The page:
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April 20, 2007

Films of Kenneth Anger, Volume 1

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Eaux d'Artifice - 1953

Does anybody know if Roberto Rossellini saw Kenneth Anger's Eaux d'Artifice? There is some imagery that is too similar to be coincidental. Film at the Tivoli fountains, Anger has several shots where the camera moves in on the stone faces, the sculptures in the fountain. In a later moment, Anger's female character runs into a grotto that is also an ancient tomb. The similarity to similar images in Voyage in Italy is too much to dismiss. In him commentary, Anger mentions talking with Federico Fellini prior to shooting Eaux d'Artifice, so it seems possible that if Rossellini had not actually seen Anger's film, it could well have been described to him. What is established is that Rossellini's film came out a year later.

It has been over thirty years since I've seen any of Kenneth Anger's films. I had the opportunity to meet Anger in Telluride in 1975. He screened a collection of his films starting at midnight and treated those who stayed for the entire show to breakfast the next morning. While keeping a respectful distance from them, I watched Anger and Stan Brakhage, two old friends, conversing. I felt like I was a privileged observer of two artistic giants. For Anger and Brakhage, it was a personal moment, while for myself it was witnessing the reunion of the two most revered names in personal filmmaking.

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In the past thirty years I've become more aware of Anger's visual humor, as in this shot above. Of the films in Volume 1, the only film I do recall seeing is Fireworks. I liked listening to Anger give a historical context to this film, not only as a cinematic recreation of his dreams, but specifically in reaction to reading about the Zoot Suit riots. While Anger's original intention may have been to shock audiences with scenes of sadomasochism, and document his own homoeroticism, Fireworks turned out to be funnier than the film I remembered.

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The commentary is helpful in pointing out the the lady in the cage seen above is Anais Nin, one of the revelers in Inauguration of the Pleasure Dome. Anger not only tells who his players are, but also which mythological characters they portray. Of some personal meaning to me was seeing Anger's friend Curtis Harrington made to look like the sleepwalker from Cabinet of Dr. Caligari. Harrington is one of the few filmmakers who began making personal films before transitioning into relatively mainstream work. I did a shot by shot analysis of Harrington's short On the Edge for one of my classes.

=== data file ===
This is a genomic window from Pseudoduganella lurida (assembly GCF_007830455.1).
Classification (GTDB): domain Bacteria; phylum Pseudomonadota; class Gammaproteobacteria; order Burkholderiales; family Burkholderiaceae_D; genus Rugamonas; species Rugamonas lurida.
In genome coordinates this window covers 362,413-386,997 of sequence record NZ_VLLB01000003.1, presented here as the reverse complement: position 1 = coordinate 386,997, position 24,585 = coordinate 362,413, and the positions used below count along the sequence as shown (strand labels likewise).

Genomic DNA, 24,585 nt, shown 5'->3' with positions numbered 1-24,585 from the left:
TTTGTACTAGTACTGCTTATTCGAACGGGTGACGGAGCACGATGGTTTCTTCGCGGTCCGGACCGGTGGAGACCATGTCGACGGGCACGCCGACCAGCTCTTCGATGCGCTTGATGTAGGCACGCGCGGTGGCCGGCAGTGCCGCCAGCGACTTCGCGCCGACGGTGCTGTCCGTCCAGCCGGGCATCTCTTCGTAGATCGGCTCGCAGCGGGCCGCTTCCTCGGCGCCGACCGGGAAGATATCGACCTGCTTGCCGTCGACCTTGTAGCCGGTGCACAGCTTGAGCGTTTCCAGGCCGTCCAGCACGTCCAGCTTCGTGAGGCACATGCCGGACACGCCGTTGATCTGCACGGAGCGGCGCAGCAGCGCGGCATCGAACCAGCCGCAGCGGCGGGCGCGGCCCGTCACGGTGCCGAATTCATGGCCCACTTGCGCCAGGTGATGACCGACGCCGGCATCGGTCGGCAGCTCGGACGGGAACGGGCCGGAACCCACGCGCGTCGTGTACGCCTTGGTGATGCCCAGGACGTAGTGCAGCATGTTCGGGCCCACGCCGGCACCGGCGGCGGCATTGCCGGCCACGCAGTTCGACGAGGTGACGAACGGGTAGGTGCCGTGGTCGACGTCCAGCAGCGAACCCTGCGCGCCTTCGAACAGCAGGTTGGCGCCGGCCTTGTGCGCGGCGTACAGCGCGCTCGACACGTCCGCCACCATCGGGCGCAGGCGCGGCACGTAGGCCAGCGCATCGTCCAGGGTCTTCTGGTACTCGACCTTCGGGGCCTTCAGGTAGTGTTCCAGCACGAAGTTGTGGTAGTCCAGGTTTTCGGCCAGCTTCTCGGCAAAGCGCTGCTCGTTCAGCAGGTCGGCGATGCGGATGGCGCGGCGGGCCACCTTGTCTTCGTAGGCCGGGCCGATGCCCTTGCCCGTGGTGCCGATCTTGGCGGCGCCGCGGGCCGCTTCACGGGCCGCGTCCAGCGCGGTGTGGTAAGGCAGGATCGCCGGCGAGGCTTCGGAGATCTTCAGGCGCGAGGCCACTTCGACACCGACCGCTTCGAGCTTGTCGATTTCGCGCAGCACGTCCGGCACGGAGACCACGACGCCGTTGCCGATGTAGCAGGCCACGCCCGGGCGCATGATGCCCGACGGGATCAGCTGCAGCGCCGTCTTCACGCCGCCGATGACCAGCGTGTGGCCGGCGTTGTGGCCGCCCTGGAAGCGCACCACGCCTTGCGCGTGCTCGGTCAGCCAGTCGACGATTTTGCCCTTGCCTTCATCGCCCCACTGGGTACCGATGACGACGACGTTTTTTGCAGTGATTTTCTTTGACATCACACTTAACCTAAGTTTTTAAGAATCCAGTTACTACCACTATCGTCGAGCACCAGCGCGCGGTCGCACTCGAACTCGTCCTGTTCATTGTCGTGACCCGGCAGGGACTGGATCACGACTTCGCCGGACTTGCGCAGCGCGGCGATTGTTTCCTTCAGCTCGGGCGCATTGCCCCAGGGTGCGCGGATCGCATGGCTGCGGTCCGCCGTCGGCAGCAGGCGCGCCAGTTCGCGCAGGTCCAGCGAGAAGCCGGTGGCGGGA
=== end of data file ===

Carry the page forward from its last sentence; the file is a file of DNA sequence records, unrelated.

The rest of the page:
While others have perceptively written about Kenneth Anger, it's nice to be able to see or re-see the films with Anger himself discussing his work. Even if the subject matter or filmmaking style seems remote for contemporary viewers, Anger's influence exists in the use of rock music as a soundtrack and audio commentary. Even if one finds a film like Rabbit's Moon too precious, Anger has the wit to add classic doo-wop songs to his vision of a sad French clown.

Posted by peter at April 20, 2007 06:02 PM

Comments

Wow, you make me ashamed to have never seen his movies. Over the years I grew so annoyed by the inaccuracies that Hollywood Babylon spawned that I made the quite foolish error of not bothering with his films. He wouldn't be the first brilliant filmmaker with a decidedly off-putting side.

Posted by: Campaspe at April 21, 2007 06:14 PM

I just watched this DVD a week ago. It is my first time to see Kenneth Anger's films, and I immediately fell in love with his works. I like INAUGURATION OF THE PLEASURE DOME the most. It is very crazy. I also like EAUX D'ARTIFICE very much, but I thought the film seemed like something familiar to me. It was as if I had seen it when I was a child, but I thought that would be impossible. How could EAUX D'ARTIFICE be shown on Thai television 20-25 years ago? But now I found the answer after reading your blog. I saw VOYAGE TO ITALY a few years ago. Though I can't recall that scene in VOYAGE TO ITALY, I think Rossellini's film is the reason why I felt EAUX D'ARTIFICE seemed like something I had seen before.

Posted by: celinejulie at April 22, 2007 11:53 AM

Celinejulie: As you might have seen, similar shots were done by Godard in Contempt, which was done as a tribute to Rossellini.

Campaspe: I'm shocked. I thought Hollywood Babylon was unimpeachable fact. Let me know when you have the opportunity to see Anger for yourself. Make sure the kids are tucked in bed before you see "Fireworks".

Posted by: Peter Nellhaus at April 22, 2007 12:13 PM